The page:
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From a World Without Need

Imagine a state of existence in which there is no need of any kind.

Rather than being motivated by need, attention floats freely - not even pulled tidally, like the sea is by the Moon. Without Need to draw it hither or thither, one can imagine that it lies static and waveless - but who is to say what other motivations might exist in such a state? Not Need, but perhaps simply Joy or some other determining force for which we have no name?

Into or over this scenario comes a moon, a source of motivation we can perhaps recognise: something which pulls attention one way or another. And soon that formless sea has form: some of it flows one way, and some another. This gives rise to what we might call ‘identity’, the idea that there is a belonging to one party or flow rather than another. Identity creates a universe, which could be defined as that zone which is ‘not another zone’.

Within a universe, the process repeats itself: part of that space splits off from another part. A game of sorts begins, with a vying for position between divided parts, and that could lead to something resembling ‘Life’.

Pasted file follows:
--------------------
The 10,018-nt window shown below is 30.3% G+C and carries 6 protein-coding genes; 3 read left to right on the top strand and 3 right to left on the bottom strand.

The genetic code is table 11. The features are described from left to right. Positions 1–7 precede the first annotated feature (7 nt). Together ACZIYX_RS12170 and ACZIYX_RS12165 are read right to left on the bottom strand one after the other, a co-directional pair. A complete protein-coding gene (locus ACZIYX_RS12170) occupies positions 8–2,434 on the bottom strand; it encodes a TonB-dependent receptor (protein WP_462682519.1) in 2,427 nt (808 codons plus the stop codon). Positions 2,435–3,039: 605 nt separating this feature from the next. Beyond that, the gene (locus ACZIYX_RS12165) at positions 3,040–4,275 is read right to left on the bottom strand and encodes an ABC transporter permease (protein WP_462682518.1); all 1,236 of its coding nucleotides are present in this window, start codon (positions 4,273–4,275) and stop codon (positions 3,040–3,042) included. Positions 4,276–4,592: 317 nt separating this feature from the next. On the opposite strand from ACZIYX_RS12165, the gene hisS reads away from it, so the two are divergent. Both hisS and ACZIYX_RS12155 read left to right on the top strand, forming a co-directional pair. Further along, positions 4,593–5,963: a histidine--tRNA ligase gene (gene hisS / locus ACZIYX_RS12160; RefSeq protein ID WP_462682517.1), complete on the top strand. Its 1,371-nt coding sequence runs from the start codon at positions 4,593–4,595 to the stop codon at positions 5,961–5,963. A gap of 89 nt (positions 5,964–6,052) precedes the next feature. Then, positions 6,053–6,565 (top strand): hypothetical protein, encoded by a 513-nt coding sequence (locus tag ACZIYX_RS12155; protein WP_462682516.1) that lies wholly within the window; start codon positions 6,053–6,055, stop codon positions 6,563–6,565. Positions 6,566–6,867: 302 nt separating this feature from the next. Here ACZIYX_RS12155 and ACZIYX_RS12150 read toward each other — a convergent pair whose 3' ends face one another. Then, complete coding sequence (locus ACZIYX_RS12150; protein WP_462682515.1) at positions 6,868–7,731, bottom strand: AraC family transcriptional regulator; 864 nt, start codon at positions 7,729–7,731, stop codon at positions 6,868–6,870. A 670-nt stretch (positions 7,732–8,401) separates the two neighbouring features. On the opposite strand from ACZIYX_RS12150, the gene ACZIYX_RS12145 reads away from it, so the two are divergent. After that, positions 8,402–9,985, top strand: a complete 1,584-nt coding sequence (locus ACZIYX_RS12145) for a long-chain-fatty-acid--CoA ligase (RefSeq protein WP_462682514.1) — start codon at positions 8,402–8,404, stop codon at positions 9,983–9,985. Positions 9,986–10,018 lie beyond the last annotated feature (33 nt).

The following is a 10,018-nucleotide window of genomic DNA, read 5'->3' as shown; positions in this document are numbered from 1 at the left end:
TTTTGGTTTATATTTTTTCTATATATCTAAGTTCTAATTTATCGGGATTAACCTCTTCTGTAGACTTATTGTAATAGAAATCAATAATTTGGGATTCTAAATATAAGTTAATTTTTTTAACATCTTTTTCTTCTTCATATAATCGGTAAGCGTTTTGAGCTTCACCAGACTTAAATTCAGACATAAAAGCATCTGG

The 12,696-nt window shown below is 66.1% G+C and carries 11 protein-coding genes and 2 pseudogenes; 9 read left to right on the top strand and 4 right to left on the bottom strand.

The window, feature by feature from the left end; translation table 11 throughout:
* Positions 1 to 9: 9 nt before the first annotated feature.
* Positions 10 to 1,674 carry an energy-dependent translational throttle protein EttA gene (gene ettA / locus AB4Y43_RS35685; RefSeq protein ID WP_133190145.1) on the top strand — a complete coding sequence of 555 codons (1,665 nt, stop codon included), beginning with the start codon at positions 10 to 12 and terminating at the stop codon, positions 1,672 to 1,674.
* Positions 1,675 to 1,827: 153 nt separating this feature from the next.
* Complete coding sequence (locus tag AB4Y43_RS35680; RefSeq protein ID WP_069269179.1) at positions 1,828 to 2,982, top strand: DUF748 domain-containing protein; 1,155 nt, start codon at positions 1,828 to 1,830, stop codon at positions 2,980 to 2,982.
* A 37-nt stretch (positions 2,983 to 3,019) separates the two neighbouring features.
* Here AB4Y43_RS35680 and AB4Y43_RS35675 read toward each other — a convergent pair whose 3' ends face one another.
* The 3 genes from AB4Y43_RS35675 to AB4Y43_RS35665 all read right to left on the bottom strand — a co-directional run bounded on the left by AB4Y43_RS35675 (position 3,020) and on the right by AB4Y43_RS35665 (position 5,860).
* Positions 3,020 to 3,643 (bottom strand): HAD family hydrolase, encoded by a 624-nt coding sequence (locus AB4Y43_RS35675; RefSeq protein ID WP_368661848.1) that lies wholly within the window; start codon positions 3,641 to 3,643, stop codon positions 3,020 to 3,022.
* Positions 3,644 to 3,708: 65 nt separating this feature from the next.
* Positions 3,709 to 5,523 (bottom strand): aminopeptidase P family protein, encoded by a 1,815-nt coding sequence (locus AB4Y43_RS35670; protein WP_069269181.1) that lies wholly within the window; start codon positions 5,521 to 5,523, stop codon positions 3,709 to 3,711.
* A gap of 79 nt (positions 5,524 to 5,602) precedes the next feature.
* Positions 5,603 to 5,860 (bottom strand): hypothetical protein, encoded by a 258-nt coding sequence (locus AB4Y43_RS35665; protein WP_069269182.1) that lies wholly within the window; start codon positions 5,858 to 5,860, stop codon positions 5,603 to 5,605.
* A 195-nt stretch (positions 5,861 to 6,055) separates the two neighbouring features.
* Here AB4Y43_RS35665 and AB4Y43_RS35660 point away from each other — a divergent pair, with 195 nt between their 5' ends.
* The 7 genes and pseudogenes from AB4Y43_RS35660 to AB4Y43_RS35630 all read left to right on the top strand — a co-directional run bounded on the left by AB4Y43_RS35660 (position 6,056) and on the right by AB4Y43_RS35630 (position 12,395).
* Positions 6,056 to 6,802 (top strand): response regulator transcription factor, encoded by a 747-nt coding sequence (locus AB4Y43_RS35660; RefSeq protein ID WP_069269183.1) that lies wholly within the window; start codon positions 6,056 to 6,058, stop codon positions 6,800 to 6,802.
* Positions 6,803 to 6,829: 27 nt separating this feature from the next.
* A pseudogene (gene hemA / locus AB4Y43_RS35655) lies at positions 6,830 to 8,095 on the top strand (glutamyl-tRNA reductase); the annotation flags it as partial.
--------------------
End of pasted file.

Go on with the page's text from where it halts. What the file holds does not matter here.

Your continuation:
Within Life, the same thing happens: needs arise, pulling things together and apart. The multiplicity which results we have called species and their interactions we have named an ecology. And within a species the same pattern is repeated again until the thing we call human society develops along lines which we recognise: the jockeying of factors, some supportive, some destructive, that work to create an ongoing complex motion. The original Identity which emerged at the root of it all may have tracked this process all the way down to the performance of a unit called the ‘individual’.

Fiction mirrors this descent from above, may even be an echo of it.

From out of formlessness comes an idea; an idea brings forth identity or character. The word ‘character’ comes from the Greek kharaktēr ‘a stamping tool’. From its early sense ‘distinctive mark’ arose ‘token, feature, or trait’ in the early 16th century, and from this ‘a description, especially of a person's qualities’, giving rise to ‘distinguishing qualities’. The key point here is that the qualities are distinguished or separated from the rest.

Then the forces within a story are either with a particular character, aligned to the same purposes and needs, or not. And so we get the complex fabric of a story by following the same pattern which has given rise to reality around us.

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